On Tuesday, Arizona Representative Raul Grijalva asked seven academics for their sources of funding and earlier drafts of testimony they have delivered before congressional committees. Since then, many have debated whether the requests cross the line into harassment or witch hunts or McCarthyism. Lost in the discussion around whether the requests are too broad is a bigger question to address: Why don’t we already know who funds the work of those who testify before Congress?
In the narrowest sense, a certain level of mistrust of congressional witnesses has developed because there are inadequate rules in place to both disclose and police real or perceived conflicts of interest. As the number of industry witnesses before some congressional committees has increased, disclosure rules have been relaxed. It is backwards and absurd that in some committees, witnesses must disclose government funding but need not disclose private sector funding. Can we really accept a claim that scientists working on public sector research grants are more suspect of conflicted interests than industry-funded scientist witnesses?
So why wouldn’t one be suspicious?
The real question isn’t about the seven universities who received the requests, and whether the academics they employ deserve special scrutiny. It’s about accountability that is too easily circumvented. Congress should consider strengthening disclosure rules for those who testify before Congress to include industry funding and made more consistent across congressional committees (and to apply not just to academics but to all witnesses, including those from think tanks).
But this is about more than who speaks before Congress.
Presumably, what motivated Rep. Grijvala’s letters, and similar letters from three senators, was the exposure of agreements between the Smithsonian Institution and Southern Company that gave the utility control over disclosure of its funding of the institution and the ability to review the work of one of the Smithsonian’s scientists. Many industries, often through their trade associations, have worked hard to sow doubt and create confusion about climate science (and the science of chemical toxicity, sugar, tobacco, etc.) with the public and with all kinds of decision makers.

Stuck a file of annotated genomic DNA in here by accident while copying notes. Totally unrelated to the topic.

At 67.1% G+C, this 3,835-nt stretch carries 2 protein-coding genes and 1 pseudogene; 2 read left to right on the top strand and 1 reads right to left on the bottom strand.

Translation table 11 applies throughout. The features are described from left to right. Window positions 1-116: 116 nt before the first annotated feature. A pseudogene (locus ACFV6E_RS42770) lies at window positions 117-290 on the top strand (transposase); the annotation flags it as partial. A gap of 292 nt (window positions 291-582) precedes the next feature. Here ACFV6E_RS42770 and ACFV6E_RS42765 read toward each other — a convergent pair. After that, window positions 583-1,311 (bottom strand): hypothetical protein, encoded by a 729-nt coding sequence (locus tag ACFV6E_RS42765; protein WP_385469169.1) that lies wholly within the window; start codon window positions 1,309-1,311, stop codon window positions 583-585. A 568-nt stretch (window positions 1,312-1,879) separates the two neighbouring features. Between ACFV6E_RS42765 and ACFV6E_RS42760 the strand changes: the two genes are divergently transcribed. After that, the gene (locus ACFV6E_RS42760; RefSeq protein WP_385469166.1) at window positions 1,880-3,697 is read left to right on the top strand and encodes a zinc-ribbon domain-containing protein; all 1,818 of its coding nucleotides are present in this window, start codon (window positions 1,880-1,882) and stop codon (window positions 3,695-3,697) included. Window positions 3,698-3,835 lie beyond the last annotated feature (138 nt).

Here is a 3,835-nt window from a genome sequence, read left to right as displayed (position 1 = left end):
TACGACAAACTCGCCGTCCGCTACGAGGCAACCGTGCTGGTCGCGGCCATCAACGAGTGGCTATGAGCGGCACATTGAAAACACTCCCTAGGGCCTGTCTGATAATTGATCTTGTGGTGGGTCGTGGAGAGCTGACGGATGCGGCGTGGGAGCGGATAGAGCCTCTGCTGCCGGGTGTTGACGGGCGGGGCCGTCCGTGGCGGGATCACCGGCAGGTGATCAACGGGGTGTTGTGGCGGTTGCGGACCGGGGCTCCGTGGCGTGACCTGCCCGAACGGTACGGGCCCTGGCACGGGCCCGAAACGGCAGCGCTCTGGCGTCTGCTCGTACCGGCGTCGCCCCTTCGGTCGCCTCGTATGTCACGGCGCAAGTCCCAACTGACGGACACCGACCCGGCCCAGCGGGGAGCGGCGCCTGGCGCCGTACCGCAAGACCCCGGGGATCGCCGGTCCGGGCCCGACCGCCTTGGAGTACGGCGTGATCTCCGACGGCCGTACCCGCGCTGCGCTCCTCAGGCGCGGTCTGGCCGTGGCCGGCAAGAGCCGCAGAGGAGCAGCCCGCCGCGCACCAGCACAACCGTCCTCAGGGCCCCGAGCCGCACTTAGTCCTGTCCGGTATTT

To be sure, scientists should be able to receive industry funding and to collaborate and test ideas with other scientists, and that includes scientists from industry. But it cannot be ignored that inappropriate industry influence on universities is growing both in scope and method of delivery. The Koch Foundation gave millions of dollars to Florida State University, for example; the undisclosed strings attached to their donation allow the foundation to help determine what professors are hired and what texts they teach. The creation of counterfeit science through “ghostwriting” of scientific articles, where, say, a pharmaceutical interest pays an academic to publish research that supports their products, is all too common.
Is it any surprise that some legislators are wondering how various industries have secretly used the veneer of esteemed educational institutions to increase the credibility of their arguments?
On the individual level, public disclosure should be part of what it means to be an academic. It’s not as if researchers aren’t used to compiling this information. For advisory panels and publications, the National Science Foundation and most federal agencies require grant seekers to list current and recent support when submitting proposals. This information is currently available to proposal review committees, but not yet to the public.
On the institutional level, universities should take a closer look at how they manage inappropriate industry influence to build trust in the independence of university researchers. When universities accept large gifts from individuals, foundations, and industry, and then fund researchers with those dollars—which is an entirely acceptable practice—they should disclose any conditions that come with those grants. They should also create expectations that their employees will follow common disclosure practices, and should exact meaningful penalties for those who fail to disclose.
And who should decide what should be disclosed and what should be kept private, whether the requests come from members of Congress or through open records laws?
There is a growing need for academic societies, public interest organizations, journalists, the National Academies, industry, and other stakeholders to come up with common disclosure standards that balance the public’s interest in transparency with the public’s interest in reasonable privacy and the ability of researchers to do their best work.
Otherwise, we’ll just keep spending time, money, energy, and attention on the next allegation that someone has something to hide, which has case-specific but limited value, and we won’t solve the underlying problem.